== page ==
Thursday, June 6, 2019

D-Day is a Reminder To NEVER Forget, Not just sacrifices but why.

I've been watching all the D-Day 75th Year Memorial events on TV.  Always reminds me of my Dad.  He didn't go in on June 6th, 1944.  He was with the artillery guns, the 50th Field Artillery Battalion, of the 19th Infantry of the 5th Army of Patton's 3rd Division and they went in July 13, 1944. Part of several waves of soldiers in that operation. D-Day was only the beginning of many battles of a long war. Those first men on June 6th, were at the most risk and lost 90% in the first wave. Though others would perish in that war, that first event at Normandy was one of the worst, that's why we honor June 6th. Their sacrifices made it possible for the others behind them.

Dad said the papers said before he went in, that the allies were 20 miles in. That was not true, on July 13, he said they were only about 13 miles in and it was many times, hand to hand in the fence rows fighting. The objective was Cann, France, 26 miles inland. It took almost a month and a half to reach Cann on July 21, 1944.

I have dad's military annuals. He went from Iceland through all of Europe to finally meet the Russians in the war. He marched 125 miles in 4 days, in sub zero temperatures in  a summer uniform, (someone screwed up and sent the winter uniforms to Africa) to try to reach the men at the Bulge. Feats of strength and daring and some failures that I know in later years gave him nightmares. But he did it and he survived.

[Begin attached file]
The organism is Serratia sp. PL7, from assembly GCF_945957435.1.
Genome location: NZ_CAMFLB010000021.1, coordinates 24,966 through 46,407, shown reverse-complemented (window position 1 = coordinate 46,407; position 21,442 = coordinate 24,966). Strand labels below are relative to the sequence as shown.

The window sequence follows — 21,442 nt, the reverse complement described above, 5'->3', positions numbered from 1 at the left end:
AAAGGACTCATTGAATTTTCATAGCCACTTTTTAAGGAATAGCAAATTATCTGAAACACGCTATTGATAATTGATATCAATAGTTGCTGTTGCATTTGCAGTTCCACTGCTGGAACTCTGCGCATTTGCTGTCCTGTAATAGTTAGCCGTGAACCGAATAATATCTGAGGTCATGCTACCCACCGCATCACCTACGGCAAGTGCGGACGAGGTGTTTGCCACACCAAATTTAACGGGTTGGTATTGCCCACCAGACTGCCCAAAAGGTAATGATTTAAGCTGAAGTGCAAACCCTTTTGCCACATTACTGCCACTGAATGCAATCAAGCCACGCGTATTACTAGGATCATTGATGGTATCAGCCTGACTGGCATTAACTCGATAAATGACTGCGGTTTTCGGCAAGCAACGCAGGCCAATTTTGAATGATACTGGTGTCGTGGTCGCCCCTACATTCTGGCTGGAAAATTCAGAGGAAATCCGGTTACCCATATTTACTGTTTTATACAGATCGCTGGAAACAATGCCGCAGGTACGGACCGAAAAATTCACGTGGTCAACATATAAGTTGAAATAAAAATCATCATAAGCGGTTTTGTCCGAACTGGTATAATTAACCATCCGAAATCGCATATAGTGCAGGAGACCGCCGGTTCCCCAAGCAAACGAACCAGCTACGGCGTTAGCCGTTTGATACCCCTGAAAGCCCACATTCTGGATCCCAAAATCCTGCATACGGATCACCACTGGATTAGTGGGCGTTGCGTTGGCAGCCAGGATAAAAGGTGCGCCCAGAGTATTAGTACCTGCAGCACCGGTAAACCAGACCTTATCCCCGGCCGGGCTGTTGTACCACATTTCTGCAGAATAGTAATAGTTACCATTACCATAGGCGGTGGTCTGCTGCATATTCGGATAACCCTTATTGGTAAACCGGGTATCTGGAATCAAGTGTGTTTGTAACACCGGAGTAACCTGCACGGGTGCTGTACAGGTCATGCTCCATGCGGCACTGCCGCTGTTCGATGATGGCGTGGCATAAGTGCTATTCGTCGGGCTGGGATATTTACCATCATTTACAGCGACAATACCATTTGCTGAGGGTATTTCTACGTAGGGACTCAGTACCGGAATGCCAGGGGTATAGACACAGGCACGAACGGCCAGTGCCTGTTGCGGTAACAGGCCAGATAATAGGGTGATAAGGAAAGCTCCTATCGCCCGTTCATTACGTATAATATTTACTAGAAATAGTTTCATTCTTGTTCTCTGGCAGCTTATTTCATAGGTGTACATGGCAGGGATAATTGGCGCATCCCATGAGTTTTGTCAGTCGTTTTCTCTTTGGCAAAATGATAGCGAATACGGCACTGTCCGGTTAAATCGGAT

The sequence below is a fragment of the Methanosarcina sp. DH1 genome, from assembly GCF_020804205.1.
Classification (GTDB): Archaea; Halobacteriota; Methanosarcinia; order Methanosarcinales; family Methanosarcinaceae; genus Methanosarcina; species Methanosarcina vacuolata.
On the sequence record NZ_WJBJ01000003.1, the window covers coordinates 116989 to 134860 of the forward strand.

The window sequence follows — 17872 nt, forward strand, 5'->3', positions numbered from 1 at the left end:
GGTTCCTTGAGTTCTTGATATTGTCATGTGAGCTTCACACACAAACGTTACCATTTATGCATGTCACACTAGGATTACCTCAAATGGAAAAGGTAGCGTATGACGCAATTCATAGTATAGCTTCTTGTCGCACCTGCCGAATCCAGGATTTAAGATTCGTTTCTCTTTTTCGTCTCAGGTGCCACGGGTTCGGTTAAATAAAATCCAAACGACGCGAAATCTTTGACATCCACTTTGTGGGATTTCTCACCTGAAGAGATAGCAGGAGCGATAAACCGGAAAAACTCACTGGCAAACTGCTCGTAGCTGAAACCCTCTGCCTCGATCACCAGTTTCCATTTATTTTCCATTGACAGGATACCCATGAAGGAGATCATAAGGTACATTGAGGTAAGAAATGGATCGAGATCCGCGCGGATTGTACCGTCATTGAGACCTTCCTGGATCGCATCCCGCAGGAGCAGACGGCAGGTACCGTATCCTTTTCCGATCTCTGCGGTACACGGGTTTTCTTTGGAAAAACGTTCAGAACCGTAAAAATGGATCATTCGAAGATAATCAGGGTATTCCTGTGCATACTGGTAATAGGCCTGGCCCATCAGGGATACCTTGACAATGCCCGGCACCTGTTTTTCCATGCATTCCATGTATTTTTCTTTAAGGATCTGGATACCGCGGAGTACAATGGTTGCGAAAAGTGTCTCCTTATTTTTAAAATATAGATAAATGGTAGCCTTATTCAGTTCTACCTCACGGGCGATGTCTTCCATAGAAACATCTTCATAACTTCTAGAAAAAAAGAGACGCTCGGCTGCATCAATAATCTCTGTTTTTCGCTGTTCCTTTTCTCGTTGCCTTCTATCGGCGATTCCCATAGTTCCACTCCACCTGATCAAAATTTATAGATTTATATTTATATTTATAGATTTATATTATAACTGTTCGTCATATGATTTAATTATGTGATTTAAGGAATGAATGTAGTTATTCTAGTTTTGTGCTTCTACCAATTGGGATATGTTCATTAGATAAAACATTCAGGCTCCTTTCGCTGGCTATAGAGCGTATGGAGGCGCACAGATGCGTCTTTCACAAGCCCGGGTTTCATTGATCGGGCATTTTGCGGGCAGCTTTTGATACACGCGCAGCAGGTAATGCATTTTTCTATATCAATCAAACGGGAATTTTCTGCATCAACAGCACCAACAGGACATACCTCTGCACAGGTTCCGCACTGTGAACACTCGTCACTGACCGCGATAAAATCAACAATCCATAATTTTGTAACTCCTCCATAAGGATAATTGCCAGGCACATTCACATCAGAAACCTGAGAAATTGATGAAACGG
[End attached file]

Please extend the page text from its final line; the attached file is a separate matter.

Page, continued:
At the end of the war, for those that survived, he said they were giving out Purple hearts like candy to anyone that wanted one. They wanted to give him one for a scratch on his nose from a barb wire fence and he told them to shove it where the sun doesn't shine. Too many at the end he said, took them just for surviving but he thought that cheapened the sacrifices of those that had been killed and really injured. That's why when anyone told him they had a purple heart from WWII he'd always ask for what, when and where.

He made his way home after the war, on a military transport through Morocco, then Brazil and then hitting Florida and by train back to Bluefield WV.

After joining the Army in 1939, and staying for WWII, he then joined the Navy. When you asked him why he would say, "I wanted to ride in the rear with the beer for a while." He stayed through the Korean and Vietnam wars retiring in 1970. His Navy career was not as uneventful as he'd like and I'll write about that some other time.

So I made a couple of videos, and I want to post a few pictures of Dads from WWII.  We should never forget what they were fighting against in Europe...a mad man that believed in eugenics and genocide and a false idea there was a superior race. A strong man that took over governments and killed millions in his way. We should never forget the sacrifice of all those soldiers fighting those that wanted to expand and kill anyone not like them, the globe over, in that war. We should never forget the lessons and never stop fighting against that kind of ideology and for humanity.

Then I pulled together a few pictures and dad's singing Potter's Pirates, the song of his unit and playing a harmonica for Dad's Pictures Video

The lyrics to Potter's Pirates. 

To ALL the men and women who serve...we thank you.